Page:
Repository Kenneth Franzheim II Rare Books Room, William R. Jenkins Architecture and Art Library, University of Houston Libraries
Repository URL http://info.lib.uh.edu/about/campus-libraries-collections/william-r-jenkins-architecture-art-library
Use and Reproduction No Copyright - United States
Identifier exotic_201304_015
Item Description
Title Page 276
Format (IMT)
  • image/jpeg
File Name exotic_201304_015_299.jpg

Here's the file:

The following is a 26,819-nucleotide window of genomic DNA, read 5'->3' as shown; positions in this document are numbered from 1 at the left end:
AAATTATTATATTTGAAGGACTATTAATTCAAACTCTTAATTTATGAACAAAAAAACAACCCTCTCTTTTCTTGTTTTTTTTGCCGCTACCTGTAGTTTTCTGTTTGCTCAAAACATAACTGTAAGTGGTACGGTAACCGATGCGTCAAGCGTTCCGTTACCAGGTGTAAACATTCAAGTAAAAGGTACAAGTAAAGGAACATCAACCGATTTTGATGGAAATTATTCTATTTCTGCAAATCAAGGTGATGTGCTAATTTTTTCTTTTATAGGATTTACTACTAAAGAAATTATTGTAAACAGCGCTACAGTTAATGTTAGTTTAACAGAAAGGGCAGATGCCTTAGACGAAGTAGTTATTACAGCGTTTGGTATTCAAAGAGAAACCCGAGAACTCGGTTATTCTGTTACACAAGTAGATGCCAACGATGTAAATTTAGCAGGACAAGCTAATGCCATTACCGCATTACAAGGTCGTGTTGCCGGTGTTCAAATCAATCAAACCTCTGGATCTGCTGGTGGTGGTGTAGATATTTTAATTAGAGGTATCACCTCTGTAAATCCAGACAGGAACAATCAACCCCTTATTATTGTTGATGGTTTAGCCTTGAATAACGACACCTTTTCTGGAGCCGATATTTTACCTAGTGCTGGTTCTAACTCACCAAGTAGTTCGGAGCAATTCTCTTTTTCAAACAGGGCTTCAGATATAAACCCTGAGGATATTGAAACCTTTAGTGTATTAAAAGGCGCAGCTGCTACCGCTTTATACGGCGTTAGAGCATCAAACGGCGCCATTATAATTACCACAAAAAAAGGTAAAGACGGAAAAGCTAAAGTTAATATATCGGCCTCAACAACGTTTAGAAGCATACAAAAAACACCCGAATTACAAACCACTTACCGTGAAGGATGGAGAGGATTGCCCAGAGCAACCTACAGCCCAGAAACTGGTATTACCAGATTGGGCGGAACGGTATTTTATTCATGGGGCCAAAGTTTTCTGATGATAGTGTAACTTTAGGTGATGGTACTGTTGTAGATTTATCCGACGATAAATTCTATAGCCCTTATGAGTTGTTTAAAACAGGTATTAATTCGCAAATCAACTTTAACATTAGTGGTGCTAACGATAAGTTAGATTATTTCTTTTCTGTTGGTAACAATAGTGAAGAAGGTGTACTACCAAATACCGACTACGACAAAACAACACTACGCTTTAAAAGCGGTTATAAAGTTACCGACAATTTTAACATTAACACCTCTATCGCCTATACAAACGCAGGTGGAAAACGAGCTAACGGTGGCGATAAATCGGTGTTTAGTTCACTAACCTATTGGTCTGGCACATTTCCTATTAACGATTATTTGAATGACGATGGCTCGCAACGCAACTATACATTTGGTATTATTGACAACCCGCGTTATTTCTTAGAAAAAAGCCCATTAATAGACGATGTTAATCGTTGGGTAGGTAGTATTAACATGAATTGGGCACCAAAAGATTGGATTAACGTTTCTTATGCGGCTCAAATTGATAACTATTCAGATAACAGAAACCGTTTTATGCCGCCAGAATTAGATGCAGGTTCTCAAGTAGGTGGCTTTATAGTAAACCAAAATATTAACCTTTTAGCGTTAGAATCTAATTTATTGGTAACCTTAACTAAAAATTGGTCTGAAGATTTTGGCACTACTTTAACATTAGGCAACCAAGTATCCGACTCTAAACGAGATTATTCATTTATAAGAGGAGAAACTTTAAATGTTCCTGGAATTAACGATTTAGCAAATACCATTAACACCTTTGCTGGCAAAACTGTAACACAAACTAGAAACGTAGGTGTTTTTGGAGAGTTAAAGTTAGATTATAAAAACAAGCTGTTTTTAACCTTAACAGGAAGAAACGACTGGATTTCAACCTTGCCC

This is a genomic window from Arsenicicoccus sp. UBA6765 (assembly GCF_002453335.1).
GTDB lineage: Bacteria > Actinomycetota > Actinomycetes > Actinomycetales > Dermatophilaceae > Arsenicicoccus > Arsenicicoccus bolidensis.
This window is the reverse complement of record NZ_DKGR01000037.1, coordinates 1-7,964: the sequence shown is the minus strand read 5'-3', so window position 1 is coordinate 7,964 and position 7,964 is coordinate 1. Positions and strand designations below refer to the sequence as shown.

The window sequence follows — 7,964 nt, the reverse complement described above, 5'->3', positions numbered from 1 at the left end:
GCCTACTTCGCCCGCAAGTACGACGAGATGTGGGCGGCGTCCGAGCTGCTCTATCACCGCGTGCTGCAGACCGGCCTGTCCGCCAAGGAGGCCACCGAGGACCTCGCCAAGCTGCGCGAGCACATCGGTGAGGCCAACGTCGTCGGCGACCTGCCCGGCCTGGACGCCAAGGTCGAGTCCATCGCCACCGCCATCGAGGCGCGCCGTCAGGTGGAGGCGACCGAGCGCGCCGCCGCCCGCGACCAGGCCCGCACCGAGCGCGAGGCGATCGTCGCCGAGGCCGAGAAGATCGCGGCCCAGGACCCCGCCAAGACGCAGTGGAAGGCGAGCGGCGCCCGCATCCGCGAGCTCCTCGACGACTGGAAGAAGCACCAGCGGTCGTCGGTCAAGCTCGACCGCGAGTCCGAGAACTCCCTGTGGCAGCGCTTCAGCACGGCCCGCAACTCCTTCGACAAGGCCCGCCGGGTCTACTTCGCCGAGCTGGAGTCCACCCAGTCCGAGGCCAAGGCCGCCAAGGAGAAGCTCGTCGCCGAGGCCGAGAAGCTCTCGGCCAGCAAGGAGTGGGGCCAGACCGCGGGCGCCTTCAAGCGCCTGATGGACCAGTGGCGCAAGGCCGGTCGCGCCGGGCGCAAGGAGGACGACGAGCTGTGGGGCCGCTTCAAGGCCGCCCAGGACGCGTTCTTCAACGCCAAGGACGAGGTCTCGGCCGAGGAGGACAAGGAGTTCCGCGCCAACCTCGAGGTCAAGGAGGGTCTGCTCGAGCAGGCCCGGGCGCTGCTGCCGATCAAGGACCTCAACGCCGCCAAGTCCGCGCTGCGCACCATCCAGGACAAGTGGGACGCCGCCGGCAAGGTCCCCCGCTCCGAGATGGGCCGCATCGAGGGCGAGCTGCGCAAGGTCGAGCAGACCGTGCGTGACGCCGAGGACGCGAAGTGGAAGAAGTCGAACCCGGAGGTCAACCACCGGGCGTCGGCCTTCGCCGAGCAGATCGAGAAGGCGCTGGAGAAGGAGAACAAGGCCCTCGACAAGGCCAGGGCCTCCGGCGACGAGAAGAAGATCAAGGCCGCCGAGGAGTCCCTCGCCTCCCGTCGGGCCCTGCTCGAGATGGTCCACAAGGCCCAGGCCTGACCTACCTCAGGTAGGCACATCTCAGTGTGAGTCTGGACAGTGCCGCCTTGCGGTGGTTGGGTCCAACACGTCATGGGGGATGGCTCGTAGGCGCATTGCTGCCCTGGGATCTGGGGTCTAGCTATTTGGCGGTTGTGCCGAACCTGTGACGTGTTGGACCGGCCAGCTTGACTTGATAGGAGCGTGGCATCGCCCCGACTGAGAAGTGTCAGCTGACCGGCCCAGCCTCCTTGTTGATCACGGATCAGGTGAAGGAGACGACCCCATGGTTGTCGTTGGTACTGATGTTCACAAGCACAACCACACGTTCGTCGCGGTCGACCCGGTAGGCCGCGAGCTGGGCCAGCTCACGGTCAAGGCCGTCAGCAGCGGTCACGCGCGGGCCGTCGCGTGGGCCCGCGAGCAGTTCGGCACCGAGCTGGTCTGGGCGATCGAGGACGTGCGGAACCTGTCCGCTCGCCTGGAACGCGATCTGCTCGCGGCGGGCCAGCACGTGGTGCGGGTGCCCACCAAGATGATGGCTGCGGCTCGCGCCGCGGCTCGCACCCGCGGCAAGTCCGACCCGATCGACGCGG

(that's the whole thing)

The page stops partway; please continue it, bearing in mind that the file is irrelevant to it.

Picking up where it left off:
Transcript 2?6 PICTURESQUE PALESTINE. sunset vision of that evening walk above the Wady Taiyebeh. The lines occur in - Julj^ and Maddalo," a conversation piece drawn near Venice :— " We stood Looking upon the evening and the flood Which lay between the city and the shore, Paved with the image of the sky ; . . . . and half the sky Was roofed with clouds of rich emblazonry, Dark purple at the zenith, which still grew Down the steep west into a wondrous hue, Brighter than burning gold, even to the rent Where the swift sun yet paused in his descent Among the many folded hills ; . . . . And then, as if the earth and sea had been Dissolved into one lake of fire, were seen Those mountains, as from waves of flame, Around tbs vaporous sun, from which there came The inmost purple spirit of light, and made Their very peaks transparent" I think it was the music of the jackals which reminded me to get back to camp, and the thought, too, that perhaps a hyaena might be near. This music begins in a sort of I long-drawtl wail, rising and swelling higher and higher until it conquers all other sound* One solitary brute seems to begin, and then, when one thinks it has satisfied itself or has got some plunder, it seems to be reinforced by a whole troop of jumping, prancing friei whom night has let loose to yell and scream and bark and wail The jackal, though it slinks OUt of the way to let one pass, will boldly enter a town, and will come sniffing up in the sill of night to the very canvas of one's tent The. hyaena comes next to the jackal as a mini i prey. Most unclean of all animals—prowling about cemeteries exhuming bod and even where the grave is protected by heavy stones burrowing alongside to get oul miserable corpse the hyaena is a coward, though the Arab believes him to be extraordina cunnin The Arab will tell one how a hunter lay down to sleep, with his Ao^ and p tlask beside him, when the hyaena of whom he was in quest seized the opportunity and the I the latter, and walked off with the powder flask without disturbing the hunter' Amongst the tamarisks, which bend gracefully over the stream, and amid the tall trunks die palms, some wild and unkempt and some of better appearance as if they had 1 cultivated Un- dates, the Arabs and the tents look most picturesque. We shall come to much tnarisks or tarfah-trees at Feirin, and again in Wady es Sheikh, still we may make sow notes about them here. When we reach the convent we shall persuade the (EcON sell US some • manna/' which is the highly prized exudation of the tamarisk-tree, h : nothin may be a connection with the miraculous food which fell round th< lr: bike hoar frost it fell on the ground, and the I lebfl >■ " U ha is ti {Man huf) The Arabs call the gummy substance which is tapped from the tamar. l>\ the puncture of a small insect, - Munn.!1 other trees in other countries produce such maw 1 hr harvest i tain ; for unless the season has some rain there will probably I numu h ' o drop for about two months, commencing at the same time as theaprfc